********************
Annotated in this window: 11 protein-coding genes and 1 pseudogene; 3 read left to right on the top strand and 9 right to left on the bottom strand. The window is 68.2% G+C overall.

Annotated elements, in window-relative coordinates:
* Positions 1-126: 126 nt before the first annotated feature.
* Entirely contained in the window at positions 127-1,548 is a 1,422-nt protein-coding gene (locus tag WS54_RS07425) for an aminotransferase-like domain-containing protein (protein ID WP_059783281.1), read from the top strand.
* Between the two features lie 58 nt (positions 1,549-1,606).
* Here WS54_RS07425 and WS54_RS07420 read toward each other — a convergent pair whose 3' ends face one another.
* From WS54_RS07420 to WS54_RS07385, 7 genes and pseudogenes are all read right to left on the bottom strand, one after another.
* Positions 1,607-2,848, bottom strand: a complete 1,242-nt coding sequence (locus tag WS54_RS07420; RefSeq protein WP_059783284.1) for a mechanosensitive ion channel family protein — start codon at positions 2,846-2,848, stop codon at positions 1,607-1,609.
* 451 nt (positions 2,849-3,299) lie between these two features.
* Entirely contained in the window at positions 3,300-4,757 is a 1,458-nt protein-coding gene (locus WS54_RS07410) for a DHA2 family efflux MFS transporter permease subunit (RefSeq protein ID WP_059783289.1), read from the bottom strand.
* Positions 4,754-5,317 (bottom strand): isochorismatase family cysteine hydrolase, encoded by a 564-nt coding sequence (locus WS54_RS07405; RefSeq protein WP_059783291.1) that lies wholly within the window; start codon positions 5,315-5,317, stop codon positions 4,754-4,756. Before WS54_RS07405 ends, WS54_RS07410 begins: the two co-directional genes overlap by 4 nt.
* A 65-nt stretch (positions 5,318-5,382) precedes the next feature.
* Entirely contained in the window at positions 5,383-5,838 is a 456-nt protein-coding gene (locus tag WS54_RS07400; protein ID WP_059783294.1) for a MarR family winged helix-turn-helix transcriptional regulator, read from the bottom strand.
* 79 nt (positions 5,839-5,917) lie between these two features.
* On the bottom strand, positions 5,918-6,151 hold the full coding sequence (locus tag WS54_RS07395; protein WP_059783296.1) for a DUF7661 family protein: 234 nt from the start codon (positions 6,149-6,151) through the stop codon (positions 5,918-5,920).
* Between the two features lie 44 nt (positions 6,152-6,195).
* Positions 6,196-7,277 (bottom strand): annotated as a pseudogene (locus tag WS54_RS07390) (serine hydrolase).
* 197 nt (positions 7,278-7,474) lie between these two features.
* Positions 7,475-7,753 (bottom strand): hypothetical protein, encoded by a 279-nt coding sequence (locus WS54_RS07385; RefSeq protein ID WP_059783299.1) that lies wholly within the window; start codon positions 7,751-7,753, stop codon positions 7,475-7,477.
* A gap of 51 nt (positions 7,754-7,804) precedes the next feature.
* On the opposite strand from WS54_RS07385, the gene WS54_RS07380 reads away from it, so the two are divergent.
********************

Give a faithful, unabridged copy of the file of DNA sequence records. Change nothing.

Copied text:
Annotated in this window: 11 protein-coding genes and 1 pseudogene; 3 read left to right on the top strand and 9 right to left on the bottom strand. The window is 68.2% G+C overall.

Annotated elements, in window-relative coordinates:
* Positions 1-126: 126 nt before the first annotated feature.
* Entirely contained in the window at positions 127-1,548 is a 1,422-nt protein-coding gene (locus tag WS54_RS07425) for an aminotransferase-like domain-containing protein (protein ID WP_059783281.1), read from the top strand.
* Between the two features lie 58 nt (positions 1,549-1,606).
* Here WS54_RS07425 and WS54_RS07420 read toward each other — a convergent pair whose 3' ends face one another.
* From WS54_RS07420 to WS54_RS07385, 7 genes and pseudogenes are all read right to left on the bottom strand, one after another.
* Positions 1,607-2,848, bottom strand: a complete 1,242-nt coding sequence (locus tag WS54_RS07420; RefSeq protein WP_059783284.1) for a mechanosensitive ion channel family protein — start codon at positions 2,846-2,848, stop codon at positions 1,607-1,609.
* 451 nt (positions 2,849-3,299) lie between these two features.
* Entirely contained in the window at positions 3,300-4,757 is a 1,458-nt protein-coding gene (locus WS54_RS07410) for a DHA2 family efflux MFS transporter permease subunit (RefSeq protein ID WP_059783289.1), read from the bottom strand.
* Positions 4,754-5,317 (bottom strand): isochorismatase family cysteine hydrolase, encoded by a 564-nt coding sequence (locus WS54_RS07405; RefSeq protein WP_059783291.1) that lies wholly within the window; start codon positions 5,315-5,317, stop codon positions 4,754-4,756. Before WS54_RS07405 ends, WS54_RS07410 begins: the two co-directional genes overlap by 4 nt.
* A 65-nt stretch (positions 5,318-5,382) precedes the next feature.
* Entirely contained in the window at positions 5,383-5,838 is a 456-nt protein-coding gene (locus tag WS54_RS07400; protein ID WP_059783294.1) for a MarR family winged helix-turn-helix transcriptional regulator, read from the bottom strand.
* 79 nt (positions 5,839-5,917) lie between these two features.
* On the bottom strand, positions 5,918-6,151 hold the full coding sequence (locus tag WS54_RS07395; protein WP_059783296.1) for a DUF7661 family protein: 234 nt from the start codon (positions 6,149-6,151) through the stop codon (positions 5,918-5,920).
* Between the two features lie 44 nt (positions 6,152-6,195).
* Positions 6,196-7,277 (bottom strand): annotated as a pseudogene (locus tag WS54_RS07390) (serine hydrolase).
* 197 nt (positions 7,278-7,474) lie between these two features.
* Positions 7,475-7,753 (bottom strand): hypothetical protein, encoded by a 279-nt coding sequence (locus WS54_RS07385; RefSeq protein ID WP_059783299.1) that lies wholly within the window; start codon positions 7,751-7,753, stop codon positions 7,475-7,477.
* A gap of 51 nt (positions 7,754-7,804) precedes the next feature.
* On the opposite strand from WS54_RS07385, the gene WS54_RS07380 reads away from it, so the two are divergent.